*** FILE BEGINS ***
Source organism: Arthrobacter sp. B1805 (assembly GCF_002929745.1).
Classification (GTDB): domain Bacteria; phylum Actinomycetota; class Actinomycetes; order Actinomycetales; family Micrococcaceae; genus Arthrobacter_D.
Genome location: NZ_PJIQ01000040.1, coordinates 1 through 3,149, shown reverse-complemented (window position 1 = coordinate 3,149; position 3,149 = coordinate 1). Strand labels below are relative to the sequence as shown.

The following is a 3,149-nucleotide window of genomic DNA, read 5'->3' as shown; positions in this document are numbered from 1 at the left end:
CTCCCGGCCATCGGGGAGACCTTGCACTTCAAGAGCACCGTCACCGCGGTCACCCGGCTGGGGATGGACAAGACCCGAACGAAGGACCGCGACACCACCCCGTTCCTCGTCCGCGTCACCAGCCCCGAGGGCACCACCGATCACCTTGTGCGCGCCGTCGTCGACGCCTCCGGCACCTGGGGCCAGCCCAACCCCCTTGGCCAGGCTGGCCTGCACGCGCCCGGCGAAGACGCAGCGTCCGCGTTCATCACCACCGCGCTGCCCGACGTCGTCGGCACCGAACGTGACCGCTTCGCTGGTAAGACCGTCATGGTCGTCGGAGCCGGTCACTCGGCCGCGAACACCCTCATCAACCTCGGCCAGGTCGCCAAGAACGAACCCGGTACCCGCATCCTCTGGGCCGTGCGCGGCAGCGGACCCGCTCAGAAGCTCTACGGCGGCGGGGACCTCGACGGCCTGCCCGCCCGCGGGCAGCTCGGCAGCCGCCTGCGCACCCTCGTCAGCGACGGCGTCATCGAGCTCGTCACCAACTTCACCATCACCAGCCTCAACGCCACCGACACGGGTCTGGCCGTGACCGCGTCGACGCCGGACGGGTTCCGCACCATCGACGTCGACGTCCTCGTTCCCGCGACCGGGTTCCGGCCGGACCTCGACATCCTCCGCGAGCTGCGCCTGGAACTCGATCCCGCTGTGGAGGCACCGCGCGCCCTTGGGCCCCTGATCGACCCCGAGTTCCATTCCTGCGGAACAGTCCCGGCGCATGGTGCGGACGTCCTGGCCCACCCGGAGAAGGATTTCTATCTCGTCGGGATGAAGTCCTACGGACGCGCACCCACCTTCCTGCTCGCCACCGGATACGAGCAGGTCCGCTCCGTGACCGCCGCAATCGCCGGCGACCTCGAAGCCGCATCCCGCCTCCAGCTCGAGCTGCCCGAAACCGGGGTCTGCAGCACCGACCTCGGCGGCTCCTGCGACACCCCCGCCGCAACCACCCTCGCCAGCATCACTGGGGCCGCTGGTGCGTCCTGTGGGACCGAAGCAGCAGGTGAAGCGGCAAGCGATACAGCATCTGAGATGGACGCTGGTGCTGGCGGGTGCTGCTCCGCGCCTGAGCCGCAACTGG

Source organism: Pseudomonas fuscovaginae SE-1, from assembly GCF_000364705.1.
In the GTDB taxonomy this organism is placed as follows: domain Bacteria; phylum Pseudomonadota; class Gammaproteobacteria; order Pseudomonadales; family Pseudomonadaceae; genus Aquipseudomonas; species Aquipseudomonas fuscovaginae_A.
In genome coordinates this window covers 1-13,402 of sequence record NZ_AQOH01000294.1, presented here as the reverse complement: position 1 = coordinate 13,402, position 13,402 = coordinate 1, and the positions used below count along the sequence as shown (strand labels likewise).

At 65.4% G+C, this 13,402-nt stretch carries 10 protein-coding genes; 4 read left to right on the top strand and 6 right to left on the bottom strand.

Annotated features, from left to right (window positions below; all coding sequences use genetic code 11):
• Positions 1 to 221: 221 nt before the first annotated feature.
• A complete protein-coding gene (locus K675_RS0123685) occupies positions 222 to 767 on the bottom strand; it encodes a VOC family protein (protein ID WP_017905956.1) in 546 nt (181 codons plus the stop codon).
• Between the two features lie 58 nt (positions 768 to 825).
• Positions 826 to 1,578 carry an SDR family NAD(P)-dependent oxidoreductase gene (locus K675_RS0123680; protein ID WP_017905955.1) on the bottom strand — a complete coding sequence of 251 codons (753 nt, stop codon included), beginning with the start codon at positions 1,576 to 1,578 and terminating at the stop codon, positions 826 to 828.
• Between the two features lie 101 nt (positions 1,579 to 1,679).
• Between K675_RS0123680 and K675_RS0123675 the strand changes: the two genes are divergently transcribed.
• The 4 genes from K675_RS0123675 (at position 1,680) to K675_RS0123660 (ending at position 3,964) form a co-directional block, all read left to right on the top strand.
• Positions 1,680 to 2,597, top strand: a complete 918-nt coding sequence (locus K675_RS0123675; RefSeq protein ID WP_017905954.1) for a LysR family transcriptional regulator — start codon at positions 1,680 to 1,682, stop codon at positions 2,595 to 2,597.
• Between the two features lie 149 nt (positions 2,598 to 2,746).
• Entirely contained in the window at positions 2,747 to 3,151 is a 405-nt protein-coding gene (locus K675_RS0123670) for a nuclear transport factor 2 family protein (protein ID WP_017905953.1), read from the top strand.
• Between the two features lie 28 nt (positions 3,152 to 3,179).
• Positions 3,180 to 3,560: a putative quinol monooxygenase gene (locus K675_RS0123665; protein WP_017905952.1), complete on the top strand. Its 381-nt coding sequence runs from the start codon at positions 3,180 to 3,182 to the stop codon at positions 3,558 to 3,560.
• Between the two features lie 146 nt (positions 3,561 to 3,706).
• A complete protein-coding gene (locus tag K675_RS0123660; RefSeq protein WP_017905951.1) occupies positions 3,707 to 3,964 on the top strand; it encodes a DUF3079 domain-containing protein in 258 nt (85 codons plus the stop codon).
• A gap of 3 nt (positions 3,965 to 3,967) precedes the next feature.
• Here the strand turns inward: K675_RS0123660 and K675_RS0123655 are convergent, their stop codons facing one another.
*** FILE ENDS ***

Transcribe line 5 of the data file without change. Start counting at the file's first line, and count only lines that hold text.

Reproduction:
CTCCCGGCCATCGGGGAGACCTTGCACTTCAAGAGCACCGTCACCGCGGTCACCCGGCTGGGGATGGACAAGACCCGAACGAAGGACCGCGACACCACCCCGTTCCTCGTCCGCGTCACCAGCCCCGAGGGCACCACCGATCACCTTGTGCGCGCCGTCGTCGACGCCTCCGGCACCTGGGGCCAGCCCAACCCCCTTGGCCAGGCTGGCCTGCACGCGCCCGGCGAAGACGCAGCGTCCGCGTTCATCACCACCGCGCTGCCCGACGTCGTCGGCACCGAACGTGACCGCTTCGCTGGTAAGACCGTCATGGTCGTCGGAGCCGGTCACTCGGCCGCGAACACCCTCATCAACCTCGGCCAGGTCGCCAAGAACGAACCCGGTACCCGCATCCTCTGGGCCGTGCGCGGCAGCGGACCCGCTCAGAAGCTCTACGGCGGCGGGGACCTCGACGGCCTGCCCGCCCGCGGGCAGCTCGGCAGCCGCCTGCGCACCCTCGTCAGCGACGGCGTCATCGAGCTCGTCACCAACTTCACCATCACCAGCCTCAACGCCACCGACACGGGTCTGGCCGTGACCGCGTCGACGCCGGACGGGTTCCGCACCATCGACGTCGACGTCCTCGTTCCCGCGACCGGGTTCCGGCCGGACCTCGACATCCTCCGCGAGCTGCGCCTGGAACTCGATCCCGCTGTGGAGGCACCGCGCGCCCTTGGGCCCCTGATCGACCCCGAGTTCCATTCCTGCGGAACAGTCCCGGCGCATGGTGCGGACGTCCTGGCCCACCCGGAGAAGGATTTCTATCTCGTCGGGATGAAGTCCTACGGACGCGCACCCACCTTCCTGCTCGCCACCGGATACGAGCAGGTCCGCTCCGTGACCGCCGCAATCGCCGGCGACCTCGAAGCCGCATCCCGCCTCCAGCTCGAGCTGCCCGAAACCGGGGTCTGCAGCACCGACCTCGGCGGCTCCTGCGACACCCCCGCCGCAACCACCCTCGCCAGCATCACTGGGGCCGCTGGTGCGTCCTGTGGGACCGAAGCAGCAGGTGAAGCGGCAAGCGATACAGCATCTGAGATGGACGCTGGTGCTGGCGGGTGCTGCTCCGCGCCTGAGCCGCAACTGG